Thomas Gerald Brocklesby 09.09.2010

::update:: found this photo of when Annie was born and weighed. They look a like, don't you think?

I'm not quiet sure how to begin this birth story. I have an urge to start it with Annie's birth story as it paves the way for so much of my thought and wishes with this one.

To recap: Miss Annie was induced a week over her due date. I spent a long and sometimes annoyingly painful two days strapped to monitors in Sandringham hospital. On day three they told me I wasn't even quiet 1 centimeter. *sigh* They broke my waters, encouraged contractions but 6 hours later I was still that measly 1 cent. At this stage I begged for an epidural and in hindsight it was the best thing I could have done. With the threat of a C-section looming I felt weary and emotional and as if my whole birth plan had been blown up by the Americans. I surrendered. And because I did, I fell asleep and managed to wake up two hours later, full dilated and ready to push. That epidural saved me from a worse faith and for that I will be eternally grateful.

On Wednesday night 08.09.2010 I went for my 40 week checkup. My midwife laughed when she saw me. 'Surely you should have a baby by now?' she exclaimed. We had been joking non stop about this because for weeks now I had had serious Braxton Hicks and as my midwife put it 'a head so far down it was ready to come out any second!'. I was pretty emotional at this appointment, feeling that I would NEVER have a baby. I was due to head to a friends after wards, but feeling exhausted and highly sensitive decided not to go. Thank god for that.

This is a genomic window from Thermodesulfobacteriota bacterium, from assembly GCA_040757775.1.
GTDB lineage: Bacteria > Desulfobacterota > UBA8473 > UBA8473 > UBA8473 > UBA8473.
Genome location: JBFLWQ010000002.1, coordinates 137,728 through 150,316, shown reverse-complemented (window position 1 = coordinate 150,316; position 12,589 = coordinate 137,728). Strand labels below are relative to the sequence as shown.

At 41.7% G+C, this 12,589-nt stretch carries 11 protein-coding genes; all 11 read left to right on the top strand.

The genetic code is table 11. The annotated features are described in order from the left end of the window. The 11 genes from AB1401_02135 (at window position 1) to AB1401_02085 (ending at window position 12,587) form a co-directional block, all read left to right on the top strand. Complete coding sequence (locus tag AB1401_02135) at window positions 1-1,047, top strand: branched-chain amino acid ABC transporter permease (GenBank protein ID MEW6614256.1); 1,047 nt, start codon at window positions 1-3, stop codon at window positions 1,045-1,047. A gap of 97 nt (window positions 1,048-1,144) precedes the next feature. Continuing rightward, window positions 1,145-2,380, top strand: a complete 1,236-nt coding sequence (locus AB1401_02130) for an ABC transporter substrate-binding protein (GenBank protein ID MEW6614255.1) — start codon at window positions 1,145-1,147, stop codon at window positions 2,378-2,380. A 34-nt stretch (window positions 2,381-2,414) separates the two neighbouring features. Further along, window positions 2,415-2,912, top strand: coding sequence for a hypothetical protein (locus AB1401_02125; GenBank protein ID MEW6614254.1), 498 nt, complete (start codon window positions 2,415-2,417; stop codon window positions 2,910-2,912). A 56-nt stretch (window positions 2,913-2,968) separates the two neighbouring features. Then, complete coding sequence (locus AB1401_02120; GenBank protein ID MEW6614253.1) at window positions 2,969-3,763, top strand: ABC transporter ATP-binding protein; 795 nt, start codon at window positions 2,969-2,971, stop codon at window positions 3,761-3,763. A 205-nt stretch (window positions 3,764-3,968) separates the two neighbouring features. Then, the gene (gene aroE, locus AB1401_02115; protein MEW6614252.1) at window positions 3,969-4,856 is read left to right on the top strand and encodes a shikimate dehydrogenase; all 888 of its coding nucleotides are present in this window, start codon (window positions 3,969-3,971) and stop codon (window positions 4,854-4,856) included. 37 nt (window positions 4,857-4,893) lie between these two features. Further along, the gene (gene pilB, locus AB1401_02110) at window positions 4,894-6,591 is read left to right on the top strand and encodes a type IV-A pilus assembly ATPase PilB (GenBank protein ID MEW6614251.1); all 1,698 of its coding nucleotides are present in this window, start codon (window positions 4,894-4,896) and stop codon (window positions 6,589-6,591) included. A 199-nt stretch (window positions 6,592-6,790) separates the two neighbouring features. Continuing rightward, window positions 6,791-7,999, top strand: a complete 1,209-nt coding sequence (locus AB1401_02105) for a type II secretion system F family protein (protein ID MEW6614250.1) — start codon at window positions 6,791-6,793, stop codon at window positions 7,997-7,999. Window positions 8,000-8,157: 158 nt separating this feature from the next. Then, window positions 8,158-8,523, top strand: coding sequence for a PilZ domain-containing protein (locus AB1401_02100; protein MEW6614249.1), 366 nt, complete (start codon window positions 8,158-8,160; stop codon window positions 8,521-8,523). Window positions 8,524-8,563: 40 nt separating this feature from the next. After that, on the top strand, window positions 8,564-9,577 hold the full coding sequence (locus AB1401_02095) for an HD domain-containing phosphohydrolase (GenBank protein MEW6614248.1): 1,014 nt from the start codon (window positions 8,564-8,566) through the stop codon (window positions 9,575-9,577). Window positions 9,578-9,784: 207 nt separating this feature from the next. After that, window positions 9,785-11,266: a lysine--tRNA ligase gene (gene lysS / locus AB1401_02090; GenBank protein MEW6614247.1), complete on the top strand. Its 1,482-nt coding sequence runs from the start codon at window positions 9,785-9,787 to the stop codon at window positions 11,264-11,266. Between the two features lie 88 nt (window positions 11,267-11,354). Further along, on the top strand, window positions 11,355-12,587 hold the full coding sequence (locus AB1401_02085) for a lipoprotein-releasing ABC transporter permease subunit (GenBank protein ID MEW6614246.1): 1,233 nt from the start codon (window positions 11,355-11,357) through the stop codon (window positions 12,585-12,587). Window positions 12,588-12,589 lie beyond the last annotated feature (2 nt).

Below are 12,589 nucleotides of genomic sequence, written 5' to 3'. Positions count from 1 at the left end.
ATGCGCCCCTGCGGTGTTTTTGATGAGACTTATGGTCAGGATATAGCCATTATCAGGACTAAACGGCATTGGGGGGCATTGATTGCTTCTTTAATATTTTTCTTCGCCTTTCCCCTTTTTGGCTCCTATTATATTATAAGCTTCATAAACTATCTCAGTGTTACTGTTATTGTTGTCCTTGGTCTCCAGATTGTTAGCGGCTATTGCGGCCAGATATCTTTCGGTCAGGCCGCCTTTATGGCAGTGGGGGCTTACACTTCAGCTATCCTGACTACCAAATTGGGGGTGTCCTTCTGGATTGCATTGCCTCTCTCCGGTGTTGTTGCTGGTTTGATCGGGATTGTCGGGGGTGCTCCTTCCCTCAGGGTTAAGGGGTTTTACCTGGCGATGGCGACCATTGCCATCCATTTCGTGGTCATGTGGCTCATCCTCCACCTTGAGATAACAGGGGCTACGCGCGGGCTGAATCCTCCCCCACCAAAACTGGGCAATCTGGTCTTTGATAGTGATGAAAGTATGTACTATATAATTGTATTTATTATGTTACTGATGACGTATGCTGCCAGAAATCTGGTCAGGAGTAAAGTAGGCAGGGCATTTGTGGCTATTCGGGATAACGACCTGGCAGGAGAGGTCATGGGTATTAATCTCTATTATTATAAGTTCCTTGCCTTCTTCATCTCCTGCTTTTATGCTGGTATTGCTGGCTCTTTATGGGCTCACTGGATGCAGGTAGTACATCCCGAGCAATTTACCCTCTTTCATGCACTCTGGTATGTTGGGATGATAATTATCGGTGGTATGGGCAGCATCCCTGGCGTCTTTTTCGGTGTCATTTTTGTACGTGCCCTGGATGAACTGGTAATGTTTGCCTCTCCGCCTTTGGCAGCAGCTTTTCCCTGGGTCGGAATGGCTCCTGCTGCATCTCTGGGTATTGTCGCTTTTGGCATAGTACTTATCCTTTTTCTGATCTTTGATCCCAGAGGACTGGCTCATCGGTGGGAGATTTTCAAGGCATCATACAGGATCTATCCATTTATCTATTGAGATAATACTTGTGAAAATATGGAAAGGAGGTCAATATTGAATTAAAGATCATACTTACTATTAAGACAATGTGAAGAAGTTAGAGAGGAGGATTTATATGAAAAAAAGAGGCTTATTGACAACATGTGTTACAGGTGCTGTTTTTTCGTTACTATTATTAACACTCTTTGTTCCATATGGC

At 11pm on that same night I woke with period pain. I would describe it as cramping in my lower abdominal. I came and went and for the first time in months, I could not go back to sleep. I decided to time them.


Shit. That's a bit fast, I thought! I decided to jump in the shower. My midwife had said that if when in the shower the pain does not subside, you're probably in labour. As the water pounded my now aching lower back i noticed we had dropped to 2 & 3 minutes apart. Things were speeding up.

I woke Ben. He sighed. I think every time he looked at me over the last month of this pregnancy he thought 'the 30-something year old who cried wolf!'. He patted me groggily and said 'when it's time it's time chook'. I mentioned the 2-3 minutes apart and that roused him from sleep. We called the midwife who listened to me over the phone for 10 minutes. 'Ok, that's 5 in ten minutes, I would get going to the hospital if I was you'.